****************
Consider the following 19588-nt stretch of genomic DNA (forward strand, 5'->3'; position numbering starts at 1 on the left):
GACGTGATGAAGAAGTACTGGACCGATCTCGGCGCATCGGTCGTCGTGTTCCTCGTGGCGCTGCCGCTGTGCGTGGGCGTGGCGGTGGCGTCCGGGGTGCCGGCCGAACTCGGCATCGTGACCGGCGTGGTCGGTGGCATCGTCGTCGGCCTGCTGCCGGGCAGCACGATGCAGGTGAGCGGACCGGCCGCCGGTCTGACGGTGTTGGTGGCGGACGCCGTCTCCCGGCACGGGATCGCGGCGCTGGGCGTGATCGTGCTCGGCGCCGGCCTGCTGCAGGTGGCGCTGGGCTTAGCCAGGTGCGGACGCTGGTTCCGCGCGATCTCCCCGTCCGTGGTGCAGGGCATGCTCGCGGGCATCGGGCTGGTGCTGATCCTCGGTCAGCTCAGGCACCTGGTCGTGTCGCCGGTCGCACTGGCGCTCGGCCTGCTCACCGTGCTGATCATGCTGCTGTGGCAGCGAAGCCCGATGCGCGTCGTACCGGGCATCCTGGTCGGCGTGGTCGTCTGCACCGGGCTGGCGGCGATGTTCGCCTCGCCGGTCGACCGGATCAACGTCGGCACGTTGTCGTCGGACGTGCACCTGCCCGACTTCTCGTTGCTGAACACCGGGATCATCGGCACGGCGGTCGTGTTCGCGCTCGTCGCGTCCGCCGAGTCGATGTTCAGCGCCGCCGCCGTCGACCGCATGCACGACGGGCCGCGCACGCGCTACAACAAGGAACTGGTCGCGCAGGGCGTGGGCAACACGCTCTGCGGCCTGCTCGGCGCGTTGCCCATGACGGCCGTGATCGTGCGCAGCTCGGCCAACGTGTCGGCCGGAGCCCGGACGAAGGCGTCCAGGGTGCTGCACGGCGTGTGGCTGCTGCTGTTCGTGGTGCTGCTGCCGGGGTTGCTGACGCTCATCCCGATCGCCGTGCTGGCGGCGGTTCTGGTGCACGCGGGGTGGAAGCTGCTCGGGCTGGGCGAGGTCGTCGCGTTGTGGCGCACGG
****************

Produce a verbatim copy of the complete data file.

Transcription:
Consider the following 19588-nt stretch of genomic DNA (forward strand, 5'->3'; position numbering starts at 1 on the left):
GACGTGATGAAGAAGTACTGGACCGATCTCGGCGCATCGGTCGTCGTGTTCCTCGTGGCGCTGCCGCTGTGCGTGGGCGTGGCGGTGGCGTCCGGGGTGCCGGCCGAACTCGGCATCGTGACCGGCGTGGTCGGTGGCATCGTCGTCGGCCTGCTGCCGGGCAGCACGATGCAGGTGAGCGGACCGGCCGCCGGTCTGACGGTGTTGGTGGCGGACGCCGTCTCCCGGCACGGGATCGCGGCGCTGGGCGTGATCGTGCTCGGCGCCGGCCTGCTGCAGGTGGCGCTGGGCTTAGCCAGGTGCGGACGCTGGTTCCGCGCGATCTCCCCGTCCGTGGTGCAGGGCATGCTCGCGGGCATCGGGCTGGTGCTGATCCTCGGTCAGCTCAGGCACCTGGTCGTGTCGCCGGTCGCACTGGCGCTCGGCCTGCTCACCGTGCTGATCATGCTGCTGTGGCAGCGAAGCCCGATGCGCGTCGTACCGGGCATCCTGGTCGGCGTGGTCGTCTGCACCGGGCTGGCGGCGATGTTCGCCTCGCCGGTCGACCGGATCAACGTCGGCACGTTGTCGTCGGACGTGCACCTGCCCGACTTCTCGTTGCTGAACACCGGGATCATCGGCACGGCGGTCGTGTTCGCGCTCGTCGCGTCCGCCGAGTCGATGTTCAGCGCCGCCGCCGTCGACCGCATGCACGACGGGCCGCGCACGCGCTACAACAAGGAACTGGTCGCGCAGGGCGTGGGCAACACGCTCTGCGGCCTGCTCGGCGCGTTGCCCATGACGGCCGTGATCGTGCGCAGCTCGGCCAACGTGTCGGCCGGAGCCCGGACGAAGGCGTCCAGGGTGCTGCACGGCGTGTGGCTGCTGCTGTTCGTGGTGCTGCTGCCGGGGTTGCTGACGCTCATCCCGATCGCCGTGCTGGCGGCGGTTCTGGTGCACGCGGGGTGGAAGCTGCTCGGGCTGGGCGAGGTCGTCGCGTTGTGGCGCACGG